Scotland’s First Minister Alex Salmond has unveiled a plan to extend voting rights to 16 and 17-year-olds at the country’s independence referendum in 2014, raising rumours that the move will become permanent and even spread to England.

The deal was struck as part of a number of terms set between the First Minister and England’s Prime Minister David Cameron regarding the referendum earlier this month.

To some the move appears like little more than a quick grab for young votes on the side of the reigning Scottish National Party (SNP) to bolster the independence movement. The logic seems flawless: teenagers are less likely to have an affinity for an ageing monarchy than their parents, so any votes that can be fleeced from them are going to push independence along.

It’s well known that the SNP needs the numbers with a recent major poll indicating just 30 percent of Scots want independence.

But 16 and 17-year-olds account for a small portion of the population, and when added to the voting population would not be all that much bigger, so chances are that their votes will be negligible. This should make the issue minor, but there’s a lot more to it.

Even though only 24 months separates 16-year-olds and 18 year-olds, age does not automatically translate into maturity. This is no doubt the case for many adults, who live extended childhoods free from the constraints of responsibility, but it is even more apparent in teenagers. One need only consult the nearest newspaper for the latest in teenage bashings and drunkenness.

In earlier times it was plain logic that the vote be only extended to those older than 21. The world was a very different place, demographically and politically speaking. Young men were hardened and had their priorities put in order when they spent time on the frontline. Couples were married young and took on real responsibilities earlier in life. People grew up a lot quicker back then than they do now.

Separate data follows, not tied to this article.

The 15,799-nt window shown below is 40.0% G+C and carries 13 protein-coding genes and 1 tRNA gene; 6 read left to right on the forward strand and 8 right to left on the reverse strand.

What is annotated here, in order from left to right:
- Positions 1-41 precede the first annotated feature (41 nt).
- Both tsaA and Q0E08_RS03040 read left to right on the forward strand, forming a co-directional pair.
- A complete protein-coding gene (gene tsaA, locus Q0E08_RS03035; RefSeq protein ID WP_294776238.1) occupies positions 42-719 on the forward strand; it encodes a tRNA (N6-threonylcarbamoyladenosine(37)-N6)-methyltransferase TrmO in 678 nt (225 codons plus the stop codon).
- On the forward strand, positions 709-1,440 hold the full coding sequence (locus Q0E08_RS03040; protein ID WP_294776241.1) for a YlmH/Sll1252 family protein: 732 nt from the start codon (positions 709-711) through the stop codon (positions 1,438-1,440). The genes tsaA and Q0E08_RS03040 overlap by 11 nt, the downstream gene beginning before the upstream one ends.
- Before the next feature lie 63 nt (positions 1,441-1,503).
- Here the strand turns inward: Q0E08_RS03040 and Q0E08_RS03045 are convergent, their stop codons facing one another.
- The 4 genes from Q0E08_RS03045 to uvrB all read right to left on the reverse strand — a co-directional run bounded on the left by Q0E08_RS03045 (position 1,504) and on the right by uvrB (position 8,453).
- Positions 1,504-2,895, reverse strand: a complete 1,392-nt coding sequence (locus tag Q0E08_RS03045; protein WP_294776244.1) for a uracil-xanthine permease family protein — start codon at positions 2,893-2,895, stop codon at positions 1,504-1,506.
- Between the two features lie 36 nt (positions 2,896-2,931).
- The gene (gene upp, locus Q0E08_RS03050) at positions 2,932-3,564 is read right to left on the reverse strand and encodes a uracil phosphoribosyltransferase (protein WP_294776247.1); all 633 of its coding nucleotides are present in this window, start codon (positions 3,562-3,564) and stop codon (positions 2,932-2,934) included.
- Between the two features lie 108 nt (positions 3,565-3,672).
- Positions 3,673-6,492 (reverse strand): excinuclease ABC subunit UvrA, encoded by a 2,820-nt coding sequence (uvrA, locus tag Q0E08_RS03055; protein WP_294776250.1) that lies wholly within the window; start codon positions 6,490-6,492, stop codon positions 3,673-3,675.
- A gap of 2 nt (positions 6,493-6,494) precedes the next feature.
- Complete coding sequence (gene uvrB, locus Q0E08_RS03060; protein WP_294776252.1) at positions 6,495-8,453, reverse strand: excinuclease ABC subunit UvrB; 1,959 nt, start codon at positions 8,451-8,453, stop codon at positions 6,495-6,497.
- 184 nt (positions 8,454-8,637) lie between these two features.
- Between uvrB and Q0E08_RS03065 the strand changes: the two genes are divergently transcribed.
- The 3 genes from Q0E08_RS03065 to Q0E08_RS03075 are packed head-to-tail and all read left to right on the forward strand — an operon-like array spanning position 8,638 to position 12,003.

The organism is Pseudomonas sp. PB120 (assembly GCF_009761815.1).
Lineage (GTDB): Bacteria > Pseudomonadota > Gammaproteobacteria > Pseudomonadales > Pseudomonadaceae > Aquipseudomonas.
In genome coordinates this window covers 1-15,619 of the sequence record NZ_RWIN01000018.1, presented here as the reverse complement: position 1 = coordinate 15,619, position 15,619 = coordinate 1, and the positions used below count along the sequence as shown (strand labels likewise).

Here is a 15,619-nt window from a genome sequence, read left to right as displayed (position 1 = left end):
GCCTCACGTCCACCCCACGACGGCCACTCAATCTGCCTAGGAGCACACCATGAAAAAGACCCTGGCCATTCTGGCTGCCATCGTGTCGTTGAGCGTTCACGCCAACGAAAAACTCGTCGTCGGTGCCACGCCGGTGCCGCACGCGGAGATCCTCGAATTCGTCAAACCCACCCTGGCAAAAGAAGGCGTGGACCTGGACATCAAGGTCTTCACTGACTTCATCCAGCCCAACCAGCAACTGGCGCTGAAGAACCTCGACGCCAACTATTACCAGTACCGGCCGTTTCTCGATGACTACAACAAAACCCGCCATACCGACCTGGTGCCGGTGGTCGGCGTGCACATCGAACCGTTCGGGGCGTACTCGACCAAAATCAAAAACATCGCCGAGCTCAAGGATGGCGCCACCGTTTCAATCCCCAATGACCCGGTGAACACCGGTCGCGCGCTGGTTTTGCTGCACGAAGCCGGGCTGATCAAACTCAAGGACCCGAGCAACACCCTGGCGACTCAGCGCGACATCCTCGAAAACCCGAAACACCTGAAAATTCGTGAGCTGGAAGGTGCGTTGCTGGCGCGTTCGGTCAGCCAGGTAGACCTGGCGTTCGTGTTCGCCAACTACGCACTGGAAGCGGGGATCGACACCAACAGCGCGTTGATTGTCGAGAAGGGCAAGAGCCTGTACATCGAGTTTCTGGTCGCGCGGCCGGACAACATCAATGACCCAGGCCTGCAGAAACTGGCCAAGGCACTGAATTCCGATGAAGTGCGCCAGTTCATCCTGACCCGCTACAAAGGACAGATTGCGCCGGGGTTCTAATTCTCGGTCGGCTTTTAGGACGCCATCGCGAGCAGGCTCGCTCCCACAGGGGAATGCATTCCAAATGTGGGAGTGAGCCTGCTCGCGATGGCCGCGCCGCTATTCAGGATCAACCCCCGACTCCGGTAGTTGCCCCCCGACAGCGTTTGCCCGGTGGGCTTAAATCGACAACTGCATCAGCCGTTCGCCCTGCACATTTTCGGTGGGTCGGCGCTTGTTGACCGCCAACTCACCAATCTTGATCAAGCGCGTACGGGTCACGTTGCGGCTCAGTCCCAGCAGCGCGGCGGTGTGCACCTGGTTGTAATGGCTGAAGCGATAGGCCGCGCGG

There is also the question of the slippery-slope: If 16 year-olds aren’t that much different from 17 and 18 year-olds, what’s the significant difference between 15 and 16-year-olds? Age does not seem like the right criteria for granting voting rights.

A solution is offered by the Scottish Youth Parliament (SYP), a voluntary model parliament for teenagers and young adults that believes “it’s absolutely fundamental” for 16 and 17-year-olds to get the vote. The SYP points to the fact that Scottish teenagers are already given a number of entitlements and responsibilities and yet are denied an influence over how they are governed.

At present, 16 and 17-year-olds in Scotland are allowed to work, join the armed forces, marry and even pay taxes. Surprisingly, the old adage that says that if you pay taxes you should vote has been lost in the case of young Scots.

Arguably, allowing teenagers the vote encourages them in their civic duty. In many countries around the globe students join model United Nations councils or volunteer their time to the youth wing of a political party, so granting them the vote is just one step further in the maturing process for teenagers.

Tom Nash, Edinburgh University Student Association’s Welfare Officer, stated that it would be “exceedingly unfair to exclude thousands of young people from being involved and responsible in the debate and for their future.”

As they will be the generation that inherits the consequences of the decisions of their parents, 16 and 17-year-olds will want some say in their future, rather than be relegated to a mere appendage of their parents.

The late teens are that awkward part between adolescence and adulthood where young men and women begin to define their character. Obviously, there are many bumps and hitches along the road for some teenagers, but many are already exercising a great deal of ingenuity and self-awareness, so granting them the vote is simply a means of encouragement for them to become thoughtful and responsible citizens.

Shawn Murphy recently completed a journalism course at Monash University, in Melbourne. 

Shawn Murphy is a freelance journalist from Melbourne with a keen interest in religion, philosophy, politics and life issues.